Well, that should have been good.
It starts off during the time of the first film, with another party of survivors holed up and hoping the food will last. Inevitably, the Infected (who are not yet starving to death) find them.
First irritation: the jerky jump-cut photography is effective when done well. But when it's so jerky and so jumpy that you can't tell where we are, who is killing whom and so on, it's just annoying. (I found this a problem in Sunshine too.) A shame, because the scene is otherwise a very effective opening, and vital to the plot.
Next, the time has passed, and all the Infected have starved to death. Refugees are being moved back to the UK, and kept in some luxury in a military-protected complex on the Isle of Dogs in London. Why London, you may ask? Why indeed. As they acknowledge, there are still a lot of unburied bodies, loads of disease, and (as they don't acknowledge) a lot of surrounding buildings which would make it very hard to hunt down the Infected, should another outbreak occur.
The first half hour or so is very suspenseful. You know there's going to be another outbreak, because if there wasn't there wouldn't be a film. You get time to care about the characters so that you hope there won't be another outbreak, even though you know there will be one.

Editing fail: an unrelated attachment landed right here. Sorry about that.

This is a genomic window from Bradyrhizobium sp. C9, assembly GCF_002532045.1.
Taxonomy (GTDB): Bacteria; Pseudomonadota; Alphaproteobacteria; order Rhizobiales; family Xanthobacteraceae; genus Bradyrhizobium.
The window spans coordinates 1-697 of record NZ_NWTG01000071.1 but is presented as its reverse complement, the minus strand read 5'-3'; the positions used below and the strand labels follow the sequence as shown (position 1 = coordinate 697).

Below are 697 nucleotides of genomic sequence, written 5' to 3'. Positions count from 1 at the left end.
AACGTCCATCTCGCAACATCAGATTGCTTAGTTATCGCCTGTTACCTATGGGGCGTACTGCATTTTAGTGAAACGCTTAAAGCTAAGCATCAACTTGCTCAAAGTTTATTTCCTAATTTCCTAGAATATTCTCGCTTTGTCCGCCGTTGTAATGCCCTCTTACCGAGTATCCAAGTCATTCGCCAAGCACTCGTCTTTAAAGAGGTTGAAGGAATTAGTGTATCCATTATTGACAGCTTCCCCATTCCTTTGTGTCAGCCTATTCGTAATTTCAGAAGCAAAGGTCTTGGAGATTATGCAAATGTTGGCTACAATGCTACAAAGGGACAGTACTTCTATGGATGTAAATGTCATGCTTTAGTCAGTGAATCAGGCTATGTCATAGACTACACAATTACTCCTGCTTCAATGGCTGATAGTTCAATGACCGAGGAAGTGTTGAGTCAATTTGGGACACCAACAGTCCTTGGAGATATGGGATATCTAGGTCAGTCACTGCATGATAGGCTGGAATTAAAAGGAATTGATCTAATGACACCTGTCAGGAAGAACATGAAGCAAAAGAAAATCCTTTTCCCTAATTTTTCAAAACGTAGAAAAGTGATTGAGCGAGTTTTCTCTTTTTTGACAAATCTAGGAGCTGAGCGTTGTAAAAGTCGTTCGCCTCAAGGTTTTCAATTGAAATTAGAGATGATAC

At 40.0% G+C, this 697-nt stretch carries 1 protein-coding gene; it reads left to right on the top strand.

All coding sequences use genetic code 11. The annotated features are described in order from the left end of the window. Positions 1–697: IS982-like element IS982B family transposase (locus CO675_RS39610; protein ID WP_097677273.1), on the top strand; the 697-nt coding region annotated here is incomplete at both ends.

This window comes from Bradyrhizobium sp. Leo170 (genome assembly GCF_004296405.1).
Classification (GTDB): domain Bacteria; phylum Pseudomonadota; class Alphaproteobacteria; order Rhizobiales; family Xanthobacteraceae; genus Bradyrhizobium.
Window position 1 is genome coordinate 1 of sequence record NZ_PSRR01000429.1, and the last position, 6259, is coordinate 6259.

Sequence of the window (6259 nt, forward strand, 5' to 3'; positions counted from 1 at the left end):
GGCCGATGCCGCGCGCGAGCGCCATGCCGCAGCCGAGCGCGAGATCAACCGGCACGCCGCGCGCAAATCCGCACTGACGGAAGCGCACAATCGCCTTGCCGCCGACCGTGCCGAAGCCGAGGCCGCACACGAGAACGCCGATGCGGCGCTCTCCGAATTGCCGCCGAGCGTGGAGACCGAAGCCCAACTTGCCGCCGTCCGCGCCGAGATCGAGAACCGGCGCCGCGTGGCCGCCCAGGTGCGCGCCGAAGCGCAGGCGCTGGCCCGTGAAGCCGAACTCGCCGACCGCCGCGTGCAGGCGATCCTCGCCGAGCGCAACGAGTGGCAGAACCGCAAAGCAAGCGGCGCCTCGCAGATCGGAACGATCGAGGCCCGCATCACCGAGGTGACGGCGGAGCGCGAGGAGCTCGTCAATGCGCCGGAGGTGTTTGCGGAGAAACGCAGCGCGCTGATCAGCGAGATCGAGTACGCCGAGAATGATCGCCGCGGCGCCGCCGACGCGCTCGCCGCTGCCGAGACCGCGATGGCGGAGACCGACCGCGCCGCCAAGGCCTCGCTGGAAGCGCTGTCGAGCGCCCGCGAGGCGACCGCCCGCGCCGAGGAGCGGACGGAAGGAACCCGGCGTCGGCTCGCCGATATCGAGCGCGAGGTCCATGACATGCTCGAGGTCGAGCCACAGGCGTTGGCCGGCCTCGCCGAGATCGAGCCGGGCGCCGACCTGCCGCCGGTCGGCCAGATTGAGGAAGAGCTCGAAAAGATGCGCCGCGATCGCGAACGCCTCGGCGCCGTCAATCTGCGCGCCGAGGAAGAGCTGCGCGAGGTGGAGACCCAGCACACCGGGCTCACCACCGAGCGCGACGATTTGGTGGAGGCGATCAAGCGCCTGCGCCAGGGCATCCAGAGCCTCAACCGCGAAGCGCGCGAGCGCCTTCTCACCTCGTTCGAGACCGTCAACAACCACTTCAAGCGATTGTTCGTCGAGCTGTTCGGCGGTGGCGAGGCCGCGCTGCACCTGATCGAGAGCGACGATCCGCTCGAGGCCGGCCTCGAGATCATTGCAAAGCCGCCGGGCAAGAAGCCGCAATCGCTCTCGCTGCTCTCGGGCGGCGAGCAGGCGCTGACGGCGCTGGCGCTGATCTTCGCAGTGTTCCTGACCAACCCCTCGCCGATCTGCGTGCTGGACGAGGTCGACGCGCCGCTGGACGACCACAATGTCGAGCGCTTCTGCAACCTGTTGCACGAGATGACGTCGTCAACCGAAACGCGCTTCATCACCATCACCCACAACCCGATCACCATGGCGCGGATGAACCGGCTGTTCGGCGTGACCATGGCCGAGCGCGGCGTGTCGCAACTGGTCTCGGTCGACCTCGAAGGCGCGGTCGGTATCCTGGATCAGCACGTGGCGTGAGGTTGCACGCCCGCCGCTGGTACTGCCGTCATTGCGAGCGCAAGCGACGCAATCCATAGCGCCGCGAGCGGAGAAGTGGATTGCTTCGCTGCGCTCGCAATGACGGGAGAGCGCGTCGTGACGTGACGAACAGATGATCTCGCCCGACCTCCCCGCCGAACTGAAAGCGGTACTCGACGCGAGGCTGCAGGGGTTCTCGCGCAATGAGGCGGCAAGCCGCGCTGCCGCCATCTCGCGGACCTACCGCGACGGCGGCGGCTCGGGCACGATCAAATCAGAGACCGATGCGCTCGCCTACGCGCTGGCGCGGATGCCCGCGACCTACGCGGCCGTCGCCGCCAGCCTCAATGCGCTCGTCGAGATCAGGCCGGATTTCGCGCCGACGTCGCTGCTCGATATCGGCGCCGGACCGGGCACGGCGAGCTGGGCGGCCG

When it does happen, it creeps up on you gradually. [Really spoilery now - look away if you don't want to know.] They find someone in London who is Infected inasmuch as she is carrying the virus, but she is showing no symptoms. An intriguing idea, I thought - one worth exploring, but it doesn't really happen.
And here's the first idiot-plot point. They take her to a hospital room in the heart of the complex, close to the main population. Despite the presence of guards all over the place, they do not think to monitor her - not even when they realise she is carrying the virus. Inevitably she passes it on.
Now the military are prepared for the possibility of a second outbreak. They have holding areas to which the civilians must be taken. Sounds good, right? Holding areas where they are perfectly safe until the crisis has been dealt with, right?
Well, remember that Simpsons episode with the rhinocerous? They are able to "secure" it by putting it behind some flimsy chainlink fencing and locking the gate with a piece of bent wire. And that's fine, because The Simpsons is a comedy. 28 Weeks Later is not.
So, the civilians are herded into this big room with swing doors at either end that might as well have been tied shut with string. And then the lights are put out for no apparent reason.
After this piece of sheer stupidity (on the part of the writers), all hell breaks loose. After that it is typical Hollywood - expendable characters to be expended at regular intervals, and a sequence of action scenes.
All in all, fairly engaging and entertaining, and very tense in parts, but all the good stuff is in the first half. Not up to the standard of the original, which was something special. (Yes, it was a rip-off of the Romero Dead movies, but it did it with a style that made it its own thing.)